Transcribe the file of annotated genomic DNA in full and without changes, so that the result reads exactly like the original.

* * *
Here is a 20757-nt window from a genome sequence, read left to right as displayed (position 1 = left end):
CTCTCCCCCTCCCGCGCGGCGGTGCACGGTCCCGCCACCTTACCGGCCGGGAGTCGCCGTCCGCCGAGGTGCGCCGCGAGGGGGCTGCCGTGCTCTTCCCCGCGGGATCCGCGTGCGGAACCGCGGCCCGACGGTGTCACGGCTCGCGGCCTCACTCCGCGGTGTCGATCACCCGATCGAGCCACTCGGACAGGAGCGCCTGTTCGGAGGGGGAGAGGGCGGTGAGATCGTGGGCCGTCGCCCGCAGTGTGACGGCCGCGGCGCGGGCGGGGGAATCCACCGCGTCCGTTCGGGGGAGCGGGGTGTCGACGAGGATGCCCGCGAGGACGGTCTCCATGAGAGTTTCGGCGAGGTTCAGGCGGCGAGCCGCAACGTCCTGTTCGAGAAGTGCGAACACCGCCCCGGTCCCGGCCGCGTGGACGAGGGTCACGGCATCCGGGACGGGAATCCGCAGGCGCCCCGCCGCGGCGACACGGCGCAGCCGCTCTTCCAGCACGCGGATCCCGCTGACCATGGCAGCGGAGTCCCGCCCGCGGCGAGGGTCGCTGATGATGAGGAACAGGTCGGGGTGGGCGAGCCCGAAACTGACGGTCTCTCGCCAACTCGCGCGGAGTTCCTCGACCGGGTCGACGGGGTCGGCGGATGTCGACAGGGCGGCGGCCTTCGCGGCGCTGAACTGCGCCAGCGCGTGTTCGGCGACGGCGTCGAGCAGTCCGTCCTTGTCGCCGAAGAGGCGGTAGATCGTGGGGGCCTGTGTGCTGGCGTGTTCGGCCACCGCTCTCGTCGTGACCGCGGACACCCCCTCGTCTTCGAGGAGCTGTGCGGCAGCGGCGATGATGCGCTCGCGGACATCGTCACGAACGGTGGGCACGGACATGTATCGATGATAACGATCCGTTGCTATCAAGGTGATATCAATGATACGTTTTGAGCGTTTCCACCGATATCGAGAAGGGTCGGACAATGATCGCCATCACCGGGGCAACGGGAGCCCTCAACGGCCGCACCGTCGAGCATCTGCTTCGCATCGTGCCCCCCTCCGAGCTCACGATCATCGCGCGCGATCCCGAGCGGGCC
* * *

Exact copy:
Here is a 20757-nt window from a genome sequence, read left to right as displayed (position 1 = left end):
CTCTCCCCCTCCCGCGCGGCGGTGCACGGTCCCGCCACCTTACCGGCCGGGAGTCGCCGTCCGCCGAGGTGCGCCGCGAGGGGGCTGCCGTGCTCTTCCCCGCGGGATCCGCGTGCGGAACCGCGGCCCGACGGTGTCACGGCTCGCGGCCTCACTCCGCGGTGTCGATCACCCGATCGAGCCACTCGGACAGGAGCGCCTGTTCGGAGGGGGAGAGGGCGGTGAGATCGTGGGCCGTCGCCCGCAGTGTGACGGCCGCGGCGCGGGCGGGGGAATCCACCGCGTCCGTTCGGGGGAGCGGGGTGTCGACGAGGATGCCCGCGAGGACGGTCTCCATGAGAGTTTCGGCGAGGTTCAGGCGGCGAGCCGCAACGTCCTGTTCGAGAAGTGCGAACACCGCCCCGGTCCCGGCCGCGTGGACGAGGGTCACGGCATCCGGGACGGGAATCCGCAGGCGCCCCGCCGCGGCGACACGGCGCAGCCGCTCTTCCAGCACGCGGATCCCGCTGACCATGGCAGCGGAGTCCCGCCCGCGGCGAGGGTCGCTGATGATGAGGAACAGGTCGGGGTGGGCGAGCCCGAAACTGACGGTCTCTCGCCAACTCGCGCGGAGTTCCTCGACCGGGTCGACGGGGTCGGCGGATGTCGACAGGGCGGCGGCCTTCGCGGCGCTGAACTGCGCCAGCGCGTGTTCGGCGACGGCGTCGAGCAGTCCGTCCTTGTCGCCGAAGAGGCGGTAGATCGTGGGGGCCTGTGTGCTGGCGTGTTCGGCCACCGCTCTCGTCGTGACCGCGGACACCCCCTCGTCTTCGAGGAGCTGTGCGGCAGCGGCGATGATGCGCTCGCGGACATCGTCACGAACGGTGGGCACGGACATGTATCGATGATAACGATCCGTTGCTATCAAGGTGATATCAATGATACGTTTTGAGCGTTTCCACCGATATCGAGAAGGGTCGGACAATGATCGCCATCACCGGGGCAACGGGAGCCCTCAACGGCCGCACCGTCGAGCATCTGCTTCGCATCGTGCCCCCCTCCGAGCTCACGATCATCGCGCGCGATCCCGAGCGGGCC